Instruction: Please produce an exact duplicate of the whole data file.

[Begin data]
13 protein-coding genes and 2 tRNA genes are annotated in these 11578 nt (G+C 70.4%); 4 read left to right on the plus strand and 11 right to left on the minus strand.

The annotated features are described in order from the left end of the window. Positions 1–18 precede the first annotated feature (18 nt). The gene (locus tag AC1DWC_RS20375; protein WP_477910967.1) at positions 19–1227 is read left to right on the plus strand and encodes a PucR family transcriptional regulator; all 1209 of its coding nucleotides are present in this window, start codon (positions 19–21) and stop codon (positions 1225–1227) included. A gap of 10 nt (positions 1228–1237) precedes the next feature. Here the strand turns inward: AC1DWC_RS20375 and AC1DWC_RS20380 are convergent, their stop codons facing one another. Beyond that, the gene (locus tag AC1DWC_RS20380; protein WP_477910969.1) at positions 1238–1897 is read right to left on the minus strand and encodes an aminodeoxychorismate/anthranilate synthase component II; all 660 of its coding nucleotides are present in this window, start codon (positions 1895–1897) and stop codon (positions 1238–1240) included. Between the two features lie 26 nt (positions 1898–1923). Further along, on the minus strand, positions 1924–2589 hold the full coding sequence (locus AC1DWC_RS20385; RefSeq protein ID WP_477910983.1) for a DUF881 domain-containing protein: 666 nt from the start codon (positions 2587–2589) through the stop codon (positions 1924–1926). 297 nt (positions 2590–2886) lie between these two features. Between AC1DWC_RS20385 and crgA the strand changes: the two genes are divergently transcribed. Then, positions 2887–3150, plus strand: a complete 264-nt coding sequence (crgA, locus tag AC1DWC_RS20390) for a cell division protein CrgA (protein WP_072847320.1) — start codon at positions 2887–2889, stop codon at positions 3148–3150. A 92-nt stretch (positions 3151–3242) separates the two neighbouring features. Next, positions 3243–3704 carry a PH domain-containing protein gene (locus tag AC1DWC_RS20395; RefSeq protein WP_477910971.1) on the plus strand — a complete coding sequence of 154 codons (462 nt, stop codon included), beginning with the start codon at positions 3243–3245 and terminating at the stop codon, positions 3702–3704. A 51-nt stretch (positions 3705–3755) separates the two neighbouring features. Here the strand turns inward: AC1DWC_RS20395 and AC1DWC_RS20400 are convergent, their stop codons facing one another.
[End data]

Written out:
13 protein-coding genes and 2 tRNA genes are annotated in these 11578 nt (G+C 70.4%); 4 read left to right on the plus strand and 11 right to left on the minus strand.

The annotated features are described in order from the left end of the window. Positions 1–18 precede the first annotated feature (18 nt). The gene (locus tag AC1DWC_RS20375; protein WP_477910967.1) at positions 19–1227 is read left to right on the plus strand and encodes a PucR family transcriptional regulator; all 1209 of its coding nucleotides are present in this window, start codon (positions 19–21) and stop codon (positions 1225–1227) included. A gap of 10 nt (positions 1228–1237) precedes the next feature. Here the strand turns inward: AC1DWC_RS20375 and AC1DWC_RS20380 are convergent, their stop codons facing one another. Beyond that, the gene (locus tag AC1DWC_RS20380; protein WP_477910969.1) at positions 1238–1897 is read right to left on the minus strand and encodes an aminodeoxychorismate/anthranilate synthase component II; all 660 of its coding nucleotides are present in this window, start codon (positions 1895–1897) and stop codon (positions 1238–1240) included. Between the two features lie 26 nt (positions 1898–1923). Further along, on the minus strand, positions 1924–2589 hold the full coding sequence (locus AC1DWC_RS20385; RefSeq protein ID WP_477910983.1) for a DUF881 domain-containing protein: 666 nt from the start codon (positions 2587–2589) through the stop codon (positions 1924–1926). 297 nt (positions 2590–2886) lie between these two features. Between AC1DWC_RS20385 and crgA the strand changes: the two genes are divergently transcribed. Then, positions 2887–3150, plus strand: a complete 264-nt coding sequence (crgA, locus tag AC1DWC_RS20390) for a cell division protein CrgA (protein WP_072847320.1) — start codon at positions 2887–2889, stop codon at positions 3148–3150. A 92-nt stretch (positions 3151–3242) separates the two neighbouring features. Next, positions 3243–3704 carry a PH domain-containing protein gene (locus tag AC1DWC_RS20395; RefSeq protein WP_477910971.1) on the plus strand — a complete coding sequence of 154 codons (462 nt, stop codon included), beginning with the start codon at positions 3243–3245 and terminating at the stop codon, positions 3702–3704. A 51-nt stretch (positions 3705–3755) separates the two neighbouring features. Here the strand turns inward: AC1DWC_RS20395 and AC1DWC_RS20400 are convergent, their stop codons facing one another.